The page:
https://www.morningstar.com/articles/961161/energy-most-undervalued-sector-heading-into-the-quarter

They like Cheniere, Unbridle, and Schlumberger.
« Last Edit: January 09, 2020, 08:49:42 PM by james22 »
BRK, BAM l SV, EM l Energy l Fannie Mae, Freddie Mac l Stable Value, Cash Value of Pension

james22

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Re: Energy Sector
« Reply #6 on: January 09, 2020, 08:47:48 PM »
Reason number one to be bullish on energy stocks is their relative cheapness. The sector looks extremely undervalued as institutional investors have abandoned their positions in energy stocks and systematic funds are shorting oil.

https://www.investopedia.com/5-reasons-energy-stocks-could-surge-4772280

Craig Johnson, senior technical research analyst and managing director at Piper Jaffray, said Thursday he had “no question” that now was the time to do a “bottom-fishing exercise.”

“Talking to all these institutional accounts, they do not like energy. They don’t want to touch energy. They’ve been burnt in energy for so long. And fundamentally, they’re going to point out all the problems with it,” Johnson said on CNBC’s “Trading Nation.” “But, as a guy that likes to look at charts, these stocks tend to lead the market six to nine months ahead of time.”


https://www.cnbc.com/2019/11/22/energy-stocks-to-invest-in-as-worst-performing-sp-500-sector-turns-up.html
BRK, BAM l SV, EM l Energy l Fannie Mae, Freddie Mac l Stable Value, Cash Value of Pension

Palantir

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Re: Energy Sector
« Reply #7 on: January 19, 2020, 04:55:00 PM »
My question is - if there's diminishing institutional investor interest in these names, how can you have a position that's going to rerate upwards in terms of valuation?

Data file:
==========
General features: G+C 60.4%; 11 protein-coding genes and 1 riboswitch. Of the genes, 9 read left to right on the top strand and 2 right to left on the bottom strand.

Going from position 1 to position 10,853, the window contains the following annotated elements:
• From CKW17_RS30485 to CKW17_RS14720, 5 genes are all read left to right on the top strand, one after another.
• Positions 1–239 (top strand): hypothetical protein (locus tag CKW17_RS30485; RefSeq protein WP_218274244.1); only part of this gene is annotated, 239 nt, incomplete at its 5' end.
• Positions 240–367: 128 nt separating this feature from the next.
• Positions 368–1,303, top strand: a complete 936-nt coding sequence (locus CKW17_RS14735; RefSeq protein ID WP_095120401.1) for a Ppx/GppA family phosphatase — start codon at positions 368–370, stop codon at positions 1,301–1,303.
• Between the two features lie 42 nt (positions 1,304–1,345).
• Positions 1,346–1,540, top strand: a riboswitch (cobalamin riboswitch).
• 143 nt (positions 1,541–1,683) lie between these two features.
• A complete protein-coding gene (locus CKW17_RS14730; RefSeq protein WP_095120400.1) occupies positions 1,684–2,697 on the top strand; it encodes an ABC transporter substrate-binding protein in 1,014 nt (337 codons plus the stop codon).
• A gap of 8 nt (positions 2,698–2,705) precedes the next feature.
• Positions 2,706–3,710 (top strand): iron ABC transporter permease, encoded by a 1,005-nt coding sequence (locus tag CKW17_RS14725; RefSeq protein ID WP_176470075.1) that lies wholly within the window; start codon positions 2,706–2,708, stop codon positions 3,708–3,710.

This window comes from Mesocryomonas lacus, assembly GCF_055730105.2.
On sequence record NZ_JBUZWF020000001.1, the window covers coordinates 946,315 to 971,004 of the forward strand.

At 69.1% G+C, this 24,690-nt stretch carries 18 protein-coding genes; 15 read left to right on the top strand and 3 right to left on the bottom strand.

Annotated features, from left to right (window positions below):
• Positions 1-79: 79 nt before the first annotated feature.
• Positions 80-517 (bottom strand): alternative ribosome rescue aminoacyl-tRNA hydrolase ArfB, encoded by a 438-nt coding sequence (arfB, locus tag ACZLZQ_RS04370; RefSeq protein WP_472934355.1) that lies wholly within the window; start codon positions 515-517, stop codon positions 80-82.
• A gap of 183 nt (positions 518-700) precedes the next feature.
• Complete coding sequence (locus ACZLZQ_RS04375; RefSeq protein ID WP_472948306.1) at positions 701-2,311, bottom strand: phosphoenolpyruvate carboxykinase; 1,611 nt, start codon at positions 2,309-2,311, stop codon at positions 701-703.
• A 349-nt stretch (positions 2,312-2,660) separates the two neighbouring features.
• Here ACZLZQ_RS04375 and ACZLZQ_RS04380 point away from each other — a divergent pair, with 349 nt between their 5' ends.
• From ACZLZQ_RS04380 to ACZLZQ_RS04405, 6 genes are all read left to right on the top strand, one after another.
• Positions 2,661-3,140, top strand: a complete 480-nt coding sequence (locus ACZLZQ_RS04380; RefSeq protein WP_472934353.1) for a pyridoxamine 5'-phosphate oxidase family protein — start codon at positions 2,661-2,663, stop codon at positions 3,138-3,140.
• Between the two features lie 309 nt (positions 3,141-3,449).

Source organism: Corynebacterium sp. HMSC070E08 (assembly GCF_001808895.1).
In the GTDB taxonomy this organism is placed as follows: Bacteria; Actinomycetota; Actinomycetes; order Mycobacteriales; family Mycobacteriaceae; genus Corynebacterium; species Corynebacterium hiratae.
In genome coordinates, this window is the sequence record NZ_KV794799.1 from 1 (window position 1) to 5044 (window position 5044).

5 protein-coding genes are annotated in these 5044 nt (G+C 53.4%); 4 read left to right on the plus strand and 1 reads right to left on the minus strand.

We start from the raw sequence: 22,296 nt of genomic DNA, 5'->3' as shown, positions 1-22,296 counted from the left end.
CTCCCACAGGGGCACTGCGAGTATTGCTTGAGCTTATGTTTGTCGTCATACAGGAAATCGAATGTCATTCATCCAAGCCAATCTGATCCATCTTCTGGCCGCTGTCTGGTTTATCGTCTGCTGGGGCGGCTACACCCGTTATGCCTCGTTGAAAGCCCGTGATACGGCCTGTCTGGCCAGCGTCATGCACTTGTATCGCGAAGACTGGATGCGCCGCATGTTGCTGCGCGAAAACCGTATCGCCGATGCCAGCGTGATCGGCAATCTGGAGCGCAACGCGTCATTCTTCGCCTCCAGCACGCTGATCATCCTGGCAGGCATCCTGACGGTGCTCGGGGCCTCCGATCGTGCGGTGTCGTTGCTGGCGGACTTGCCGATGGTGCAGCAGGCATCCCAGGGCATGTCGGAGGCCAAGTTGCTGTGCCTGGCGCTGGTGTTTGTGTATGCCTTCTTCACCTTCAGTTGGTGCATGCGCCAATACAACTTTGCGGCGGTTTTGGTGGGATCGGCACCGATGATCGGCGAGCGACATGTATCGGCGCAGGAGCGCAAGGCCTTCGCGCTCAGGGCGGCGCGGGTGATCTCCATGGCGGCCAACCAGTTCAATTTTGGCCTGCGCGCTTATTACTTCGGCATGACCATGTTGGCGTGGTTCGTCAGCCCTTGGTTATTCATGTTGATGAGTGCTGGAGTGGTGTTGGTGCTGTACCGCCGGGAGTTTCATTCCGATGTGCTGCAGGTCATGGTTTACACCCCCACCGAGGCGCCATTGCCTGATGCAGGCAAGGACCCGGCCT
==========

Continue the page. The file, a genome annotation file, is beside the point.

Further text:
I don't dispute that these names are quantitatively cheap. But I would think that for good returns, you would want to be in a name that sees the potential for multiple expansion. What is the case for multiple expansion in energy?
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DooDiligence

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Re: Energy Sector
« Reply #8 on: January 19, 2020, 05:59:08 PM »
Institutional interests wax & wane over time & across sectors.

http://pages.stern.nyu.edu/~adamodar/New_Home_Page/dataarchived.html#corpgov

It seems like just yesterday that we were going to run out of oil soon,
and then we were awash in the stuff.

Predicting supply & demand is like predicting hurricane tracks.
Better to just say there will be hurricanes.

Energy will go down & it will go up, and down & up, and down & up...

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Spekulatius

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Re: Energy Sector
« Reply #9 on: January 19, 2020, 06:51:39 PM »
RDS is an oiled major that seems to become more like an utility over time. At least that’s the ghost I am getting from the management presentations. The bull case is probably that it is way cheaper than any utility one can buy, with a dividend yield of ~6%+ and improving financial performance, I can see the stock retreating over time.